VOSSY: Yeah, there's a few layers to the story, but for rugby league lovers of international football, we think this is fantastic. It's great to have certainty. We know what's happening in the short term there. We've got things locked in, which is fantastic. Now on the NRL front, Prime Minister, still very much you are behind the notion, the idea of Papua New Guinea fielding a side in the NRL being the 18th team?
PRIME MINISTER: I am, absolutely. PNG is a country where there is only really one big sport, and that is rugby league. The place stops for the State of Origin games, for the Grand Final, and when you go to PNG, you can go to the smallest village and what you see is kids running around in Broncos or Rabbitohs or Cowboys, jumpers and gear. They love the sport up there and they're a country with a population, they're not quite sure what the population is of PNG, but it's pretty close to ours actually, a lot more dense, of course. And the potential that is there to grow the game in PNG, we've seen some great players, of course, Olam at the moment from Melbourne Storm, Adrian Lam, there's been some great players over the years come from PNG, but the potential for growth there is enormous. And it's something that we've been talking with Peter V'landys and Andrew Abdo, I'm sure we'll have a discussion about that today. Andrew Abdo will be at the press conference, we will hold with Kate Jones, is on the board as well as the NRL. And this tournament, in part, is aimed at just building up that momentum.
VOSSY: Albo, when do you think that will happen? When do you think the NRL would like to see an 18th team in the competition?
PRIME MINISTER: I think they want to see it sooner rather than later. There's facilities, of course, already in PNG at Port Moresby but there's also some of the games would be played in Far North Queensland as well. And so they're talking through the logistics. It, of course, is a decision for the NRL, it's not a decision for government. But it is something that could be, in terms of Australia's relationship with the region, we know we have a bit of competitive tension in the region and engagement, if you like, in soft diplomacy, showing the relationship between Australia and our neighbours, that is so important. PNG will celebrate the 50 years of independence in a short period of time, in a couple of years, and that would be, I think, a pretty important opportunity to have some symbolic and real support. Of course, one of the things about rugby league we're seeing as well with the World Cup football being held here with the Matildas, is it contributes to our national economy as well and to jobs and that economic activity. And it would be a big bonus for PNG to have people travelling there to watch their team play. Its tourism sector is really underutilised compared with where it could be. It's a beautiful country and this is a way of connecting PNG very closely with Australia.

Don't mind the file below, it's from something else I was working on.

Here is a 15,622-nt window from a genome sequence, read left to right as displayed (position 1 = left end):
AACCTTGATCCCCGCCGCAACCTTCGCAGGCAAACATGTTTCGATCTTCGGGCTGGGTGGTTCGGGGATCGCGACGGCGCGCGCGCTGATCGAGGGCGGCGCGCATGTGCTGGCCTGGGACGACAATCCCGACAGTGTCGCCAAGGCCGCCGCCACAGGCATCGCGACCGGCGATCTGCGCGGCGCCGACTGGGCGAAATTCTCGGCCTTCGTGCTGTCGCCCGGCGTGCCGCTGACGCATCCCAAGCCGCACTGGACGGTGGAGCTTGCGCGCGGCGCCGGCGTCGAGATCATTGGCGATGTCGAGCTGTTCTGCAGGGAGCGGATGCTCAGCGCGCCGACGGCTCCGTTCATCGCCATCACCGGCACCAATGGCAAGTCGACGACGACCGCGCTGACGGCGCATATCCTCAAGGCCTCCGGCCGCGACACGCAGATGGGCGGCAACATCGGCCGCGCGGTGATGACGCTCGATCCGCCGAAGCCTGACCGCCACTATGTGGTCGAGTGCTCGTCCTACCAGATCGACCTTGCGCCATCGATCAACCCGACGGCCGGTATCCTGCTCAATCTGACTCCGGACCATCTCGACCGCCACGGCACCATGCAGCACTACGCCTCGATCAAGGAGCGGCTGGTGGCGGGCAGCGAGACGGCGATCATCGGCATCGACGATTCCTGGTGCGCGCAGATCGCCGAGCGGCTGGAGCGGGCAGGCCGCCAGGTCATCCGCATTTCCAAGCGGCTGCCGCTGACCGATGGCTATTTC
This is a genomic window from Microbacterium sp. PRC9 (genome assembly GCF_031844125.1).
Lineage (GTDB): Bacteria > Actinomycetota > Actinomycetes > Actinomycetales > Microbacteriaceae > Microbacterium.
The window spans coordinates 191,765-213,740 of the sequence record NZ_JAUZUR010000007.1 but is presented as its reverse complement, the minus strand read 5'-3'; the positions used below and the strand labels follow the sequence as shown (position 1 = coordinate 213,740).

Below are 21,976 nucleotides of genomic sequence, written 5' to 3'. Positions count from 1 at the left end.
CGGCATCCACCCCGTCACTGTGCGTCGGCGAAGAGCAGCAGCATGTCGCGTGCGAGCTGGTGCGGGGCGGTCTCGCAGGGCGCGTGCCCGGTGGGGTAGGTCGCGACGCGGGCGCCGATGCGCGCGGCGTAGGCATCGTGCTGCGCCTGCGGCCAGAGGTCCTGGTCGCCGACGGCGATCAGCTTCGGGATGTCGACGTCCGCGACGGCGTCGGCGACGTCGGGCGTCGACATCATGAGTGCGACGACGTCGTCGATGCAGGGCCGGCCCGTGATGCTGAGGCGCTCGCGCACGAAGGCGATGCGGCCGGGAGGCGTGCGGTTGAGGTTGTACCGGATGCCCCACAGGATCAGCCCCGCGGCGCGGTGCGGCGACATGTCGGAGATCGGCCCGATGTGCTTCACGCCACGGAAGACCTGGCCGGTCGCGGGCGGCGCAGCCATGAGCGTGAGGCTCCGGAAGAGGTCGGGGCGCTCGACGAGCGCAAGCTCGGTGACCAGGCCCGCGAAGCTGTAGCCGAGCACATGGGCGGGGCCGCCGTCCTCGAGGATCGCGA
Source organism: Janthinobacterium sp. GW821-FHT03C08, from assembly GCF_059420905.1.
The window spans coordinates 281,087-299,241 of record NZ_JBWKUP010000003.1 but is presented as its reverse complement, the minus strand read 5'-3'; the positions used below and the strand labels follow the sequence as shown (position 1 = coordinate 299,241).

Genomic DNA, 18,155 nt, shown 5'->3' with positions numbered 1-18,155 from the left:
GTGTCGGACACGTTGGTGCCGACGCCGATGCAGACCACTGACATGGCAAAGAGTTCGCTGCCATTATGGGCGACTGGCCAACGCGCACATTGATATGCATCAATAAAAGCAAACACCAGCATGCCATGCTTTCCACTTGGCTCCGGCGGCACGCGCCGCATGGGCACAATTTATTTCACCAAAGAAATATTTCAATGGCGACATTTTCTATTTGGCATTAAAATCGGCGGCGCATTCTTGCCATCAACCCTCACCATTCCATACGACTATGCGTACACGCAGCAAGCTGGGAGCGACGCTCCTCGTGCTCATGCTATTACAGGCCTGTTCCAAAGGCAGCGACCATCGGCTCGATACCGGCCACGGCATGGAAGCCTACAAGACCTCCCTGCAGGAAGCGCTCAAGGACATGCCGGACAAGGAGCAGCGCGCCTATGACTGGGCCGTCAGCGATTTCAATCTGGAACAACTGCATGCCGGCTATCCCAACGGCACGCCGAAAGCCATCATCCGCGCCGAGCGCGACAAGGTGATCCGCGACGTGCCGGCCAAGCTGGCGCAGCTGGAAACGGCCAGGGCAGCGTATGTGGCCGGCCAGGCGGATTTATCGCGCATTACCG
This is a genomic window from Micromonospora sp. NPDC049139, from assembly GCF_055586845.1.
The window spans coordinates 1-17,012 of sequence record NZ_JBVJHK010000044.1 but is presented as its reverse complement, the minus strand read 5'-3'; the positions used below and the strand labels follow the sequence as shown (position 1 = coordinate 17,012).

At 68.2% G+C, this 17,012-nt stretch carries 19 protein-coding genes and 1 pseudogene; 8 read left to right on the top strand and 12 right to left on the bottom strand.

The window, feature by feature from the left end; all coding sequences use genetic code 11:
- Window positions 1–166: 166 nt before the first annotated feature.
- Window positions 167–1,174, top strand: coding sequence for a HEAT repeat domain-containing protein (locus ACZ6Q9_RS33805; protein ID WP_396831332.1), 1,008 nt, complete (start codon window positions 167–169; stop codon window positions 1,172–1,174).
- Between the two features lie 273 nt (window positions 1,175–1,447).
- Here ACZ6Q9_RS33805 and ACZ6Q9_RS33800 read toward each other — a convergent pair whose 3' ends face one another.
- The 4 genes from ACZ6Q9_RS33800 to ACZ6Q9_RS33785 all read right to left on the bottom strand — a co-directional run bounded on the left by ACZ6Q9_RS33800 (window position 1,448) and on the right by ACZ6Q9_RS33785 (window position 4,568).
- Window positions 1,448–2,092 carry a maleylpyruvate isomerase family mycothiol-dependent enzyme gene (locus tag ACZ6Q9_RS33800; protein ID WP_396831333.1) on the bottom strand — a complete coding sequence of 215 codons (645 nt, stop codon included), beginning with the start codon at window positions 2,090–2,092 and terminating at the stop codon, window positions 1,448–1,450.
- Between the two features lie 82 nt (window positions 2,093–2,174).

VOSSY: Prime Minister, Anthony Albanese, our special guest here on Breakfast with Vossy and Brandy on SEN. Now I'm going to ask the big question, now we talk about going the early crow here on this network. Joel and Fletch, the run home. You went the early crow on the public holiday call, Prime Minister, are you under pressure tonight? Like, we talk about juju here, good and bad juju, Brandy and I, do you feel under pressure?
PRIME MINISTER: Not at all.
VOSSY: Kiwi can't win the Melbourne Cup! There's all these lines to sport where you've gone the early crow. The public holiday, would you like to pull that back or not? Or you stand by that?